If you recall my last update, I was all abuzz with energy on my first day after salvage radiation therapy ended. Well, that didn’t last long.
Sunday and Monday I was pretty much knocked out with fatigue, and Tuesday wasn’t much better. The rest of the week saw slight improvements with each passing day, but you would have still found me taking a cat nap here or there.
The urinary frequency is still there, meaning I’m still running to the toilet four to six times a night which is annoying. But there has been another change, and I’m not sure if it’s a result of the radiation, the Flomax (Tamsulosin), or a combination of both.
Post-surgery, pre-radiation, I would get the urge to empty my bladder and I’d have time to make it to the toilet and then consciously start the flow to empty my bladder. Since the radiation, the time between my brain receiving the urge to empty my bladder and the time I need to be at the toilet is much shorter. It also seems that my ability to control the start of the flow is lessened to a degree, meaning it starts flowing on its own. That’s led to one minor accident where I was just a few seconds shy of getting to the toilet.
I’m not overly concerned about this at the moment, as it’s still early after the radiation ended. Plus, it may be the Flomax that’s contributing to this as well, and the radiation oncologist said it would be acceptable to stop taking it around the end of September if I felt it wasn’t helping me with the urinary frequency. However, if it continues beyond that, I may have to get one of those “Where’s the toilet?” apps for my phone. 🙂
This morning, I was surprised by blood on the toilet paper after my morning constitutional. I’m pretty sure it’s from irritated hemorrhoids rather than from something deeper inside. It’s something to keep an eye on going forward.
You may recall that, back in June about five weeks after I received my Eligard injection, I was noticing a dull musculoskeletal ache in the middle of my back. Through the summer, that stayed pretty consistent—just a minor ache in the background not causing any issues. It was tolerable and I didn’t think much of it. In the last few weeks, that’s changed.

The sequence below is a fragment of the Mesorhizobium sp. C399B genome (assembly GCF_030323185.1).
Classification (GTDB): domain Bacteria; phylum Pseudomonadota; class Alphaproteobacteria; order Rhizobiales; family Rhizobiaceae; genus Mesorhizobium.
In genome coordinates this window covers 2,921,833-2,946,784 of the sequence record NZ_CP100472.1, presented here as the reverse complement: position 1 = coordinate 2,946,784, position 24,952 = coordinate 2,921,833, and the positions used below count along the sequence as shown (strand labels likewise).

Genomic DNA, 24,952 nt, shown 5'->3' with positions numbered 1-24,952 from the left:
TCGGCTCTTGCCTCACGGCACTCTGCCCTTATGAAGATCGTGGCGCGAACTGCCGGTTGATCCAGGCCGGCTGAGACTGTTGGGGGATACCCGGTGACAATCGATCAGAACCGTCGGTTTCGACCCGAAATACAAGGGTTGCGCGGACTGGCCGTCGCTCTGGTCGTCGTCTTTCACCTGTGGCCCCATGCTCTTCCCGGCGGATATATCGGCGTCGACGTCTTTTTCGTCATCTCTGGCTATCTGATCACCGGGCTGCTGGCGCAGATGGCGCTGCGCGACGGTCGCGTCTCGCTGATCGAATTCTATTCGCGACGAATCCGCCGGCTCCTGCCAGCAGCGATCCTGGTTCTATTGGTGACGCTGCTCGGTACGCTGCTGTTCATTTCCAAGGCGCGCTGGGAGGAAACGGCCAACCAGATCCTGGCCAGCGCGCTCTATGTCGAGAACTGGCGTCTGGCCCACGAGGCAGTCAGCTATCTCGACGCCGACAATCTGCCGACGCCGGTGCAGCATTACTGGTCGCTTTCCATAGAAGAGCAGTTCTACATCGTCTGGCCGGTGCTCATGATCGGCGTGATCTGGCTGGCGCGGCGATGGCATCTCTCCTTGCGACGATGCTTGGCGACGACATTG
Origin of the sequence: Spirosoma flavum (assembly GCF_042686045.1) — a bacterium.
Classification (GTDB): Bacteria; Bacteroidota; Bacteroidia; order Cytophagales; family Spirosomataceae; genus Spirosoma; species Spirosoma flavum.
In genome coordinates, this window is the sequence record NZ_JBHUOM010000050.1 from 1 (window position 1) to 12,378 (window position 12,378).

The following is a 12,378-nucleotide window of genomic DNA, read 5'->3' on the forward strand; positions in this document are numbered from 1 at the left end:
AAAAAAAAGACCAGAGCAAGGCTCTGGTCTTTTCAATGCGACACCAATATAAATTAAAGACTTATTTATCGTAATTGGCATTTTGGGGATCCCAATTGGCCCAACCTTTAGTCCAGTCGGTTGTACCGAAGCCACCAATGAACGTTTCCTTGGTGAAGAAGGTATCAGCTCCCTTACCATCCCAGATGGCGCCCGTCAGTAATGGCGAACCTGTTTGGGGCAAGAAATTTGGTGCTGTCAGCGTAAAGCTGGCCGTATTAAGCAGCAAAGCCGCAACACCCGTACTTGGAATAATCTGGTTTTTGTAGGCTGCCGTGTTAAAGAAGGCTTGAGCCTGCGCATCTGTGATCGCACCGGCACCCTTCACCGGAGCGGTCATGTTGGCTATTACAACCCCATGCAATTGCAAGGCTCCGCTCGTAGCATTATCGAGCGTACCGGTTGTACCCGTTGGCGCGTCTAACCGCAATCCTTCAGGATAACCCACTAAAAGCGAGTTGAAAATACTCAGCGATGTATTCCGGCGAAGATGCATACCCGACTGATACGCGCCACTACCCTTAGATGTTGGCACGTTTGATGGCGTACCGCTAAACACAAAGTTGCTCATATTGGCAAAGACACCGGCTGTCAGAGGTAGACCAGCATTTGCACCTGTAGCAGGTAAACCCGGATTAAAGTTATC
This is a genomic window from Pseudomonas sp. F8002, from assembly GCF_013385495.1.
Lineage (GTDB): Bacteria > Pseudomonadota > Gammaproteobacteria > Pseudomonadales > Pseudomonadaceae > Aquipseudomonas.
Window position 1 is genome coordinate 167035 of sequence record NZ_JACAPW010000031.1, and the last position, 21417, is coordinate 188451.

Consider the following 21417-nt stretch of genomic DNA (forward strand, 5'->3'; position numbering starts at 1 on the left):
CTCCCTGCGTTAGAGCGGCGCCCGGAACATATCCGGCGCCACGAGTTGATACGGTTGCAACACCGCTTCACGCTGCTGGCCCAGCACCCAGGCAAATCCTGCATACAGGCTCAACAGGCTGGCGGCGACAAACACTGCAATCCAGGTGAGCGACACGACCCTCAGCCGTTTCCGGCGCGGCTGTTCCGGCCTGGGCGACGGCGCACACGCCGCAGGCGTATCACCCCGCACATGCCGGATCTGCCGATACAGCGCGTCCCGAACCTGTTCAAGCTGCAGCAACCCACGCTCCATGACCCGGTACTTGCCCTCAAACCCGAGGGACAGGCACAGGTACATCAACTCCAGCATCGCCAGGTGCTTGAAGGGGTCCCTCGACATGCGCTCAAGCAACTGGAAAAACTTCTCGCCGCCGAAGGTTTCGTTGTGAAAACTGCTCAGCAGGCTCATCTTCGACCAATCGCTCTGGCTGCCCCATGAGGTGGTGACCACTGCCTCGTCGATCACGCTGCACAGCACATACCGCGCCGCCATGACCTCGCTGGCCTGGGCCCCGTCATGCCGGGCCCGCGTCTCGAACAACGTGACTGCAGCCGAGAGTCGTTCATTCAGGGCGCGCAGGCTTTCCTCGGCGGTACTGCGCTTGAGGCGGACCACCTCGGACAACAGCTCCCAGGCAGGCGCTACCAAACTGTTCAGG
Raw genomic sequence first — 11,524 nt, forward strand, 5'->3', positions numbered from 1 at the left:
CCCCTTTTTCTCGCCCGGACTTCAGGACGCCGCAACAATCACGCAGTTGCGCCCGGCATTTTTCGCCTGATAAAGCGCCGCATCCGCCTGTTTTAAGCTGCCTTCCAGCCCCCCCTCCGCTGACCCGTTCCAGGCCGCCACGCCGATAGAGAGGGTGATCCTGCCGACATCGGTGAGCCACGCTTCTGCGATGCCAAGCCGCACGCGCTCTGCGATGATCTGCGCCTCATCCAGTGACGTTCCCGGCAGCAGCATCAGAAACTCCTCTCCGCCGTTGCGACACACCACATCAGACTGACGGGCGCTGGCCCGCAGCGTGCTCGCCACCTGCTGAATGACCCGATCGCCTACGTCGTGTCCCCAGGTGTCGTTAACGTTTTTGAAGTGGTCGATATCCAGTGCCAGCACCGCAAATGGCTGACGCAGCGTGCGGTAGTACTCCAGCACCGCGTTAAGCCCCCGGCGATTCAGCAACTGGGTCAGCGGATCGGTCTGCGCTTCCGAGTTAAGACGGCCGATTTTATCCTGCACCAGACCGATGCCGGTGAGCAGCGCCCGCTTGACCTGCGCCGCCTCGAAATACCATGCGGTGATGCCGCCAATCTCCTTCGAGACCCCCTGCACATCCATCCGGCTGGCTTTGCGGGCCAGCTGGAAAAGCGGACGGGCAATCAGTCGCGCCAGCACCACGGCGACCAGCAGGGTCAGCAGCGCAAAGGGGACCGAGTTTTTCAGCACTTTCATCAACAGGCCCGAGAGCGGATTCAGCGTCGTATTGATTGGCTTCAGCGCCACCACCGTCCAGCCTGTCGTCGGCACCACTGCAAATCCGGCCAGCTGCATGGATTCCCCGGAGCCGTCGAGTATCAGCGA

The ache is more intense and a bit more widespread across my back than when it first appeared. Plus, I can have brief shots of acute pain if I move suddenly or twist my body in a weird way (like after unexpectedly bumping into something). It’s more like a muscle spasm response than anything else. But it can and does impact how the way I walk (a little more gingerly) and how I stand up.
Of course, hormone therapy is known to contribute to musculoskeletal issues, and one of the listed side effects of Flomax is “body aches.” Perhaps they’re additive.
Of course, my mind also has to go down the path of possible distant metastases to the spine or ribs even though it’s extraordinarily unlikely given where my PSA was at going into SRT (0.36 ng/ml). Still, it’s a conversation that I’m going to have with my urologist in my meeting on 20 September.
Stay tuned for more to come.
Image: Salton Sea, California
4 thoughts on “Day 4,315 – A Week After SRT Ended”
Hi Dan, I did not see any image! Hope things start to improve for the better, 5-6 times a night is a lot! Lisa
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Thanks! Actually, last night was better—only 2 times!
The image I’m referring to is the header image at the top of the post.
Have a great weekend.
Hi Dan – I found your website several months ago and wanted to express my appreciation to you for such heartfelt companionship as I walk this uncertain road with my husband (diagnosed 2021). I wondered if you have considered a consultation at a comprehensive cancer center. As our local radiation oncologist encouraged, “it’s good to know what arrows are in the quiver and that there’s a full team at your back.” We did so recently, at MD Anderson, since we live in Texas, and found it to be extremely helpful in a number of ways.
Thanks for your kind words. I truly appreciate them.
Thanks, too, for your suggestion about a comprehensive cancer center. MD Anderson just partnered with Scripps here in San Diego within the last 2 years as I recall, and they have been on my radar. Unfortunately, it’s a bit complicated for me coverage-wise. I am getting my primary care through VA San Diego, but I also have COBRA insurance that I’ve maintained after retiring at the end of October 2021. In January, I become eligible for Medicare and will drop my COBRA at that point. It’s probably best to wait for that insurance transition to be completed before I consider MD Anderson or another comprehensive cancer center.
All the best to you and your husband,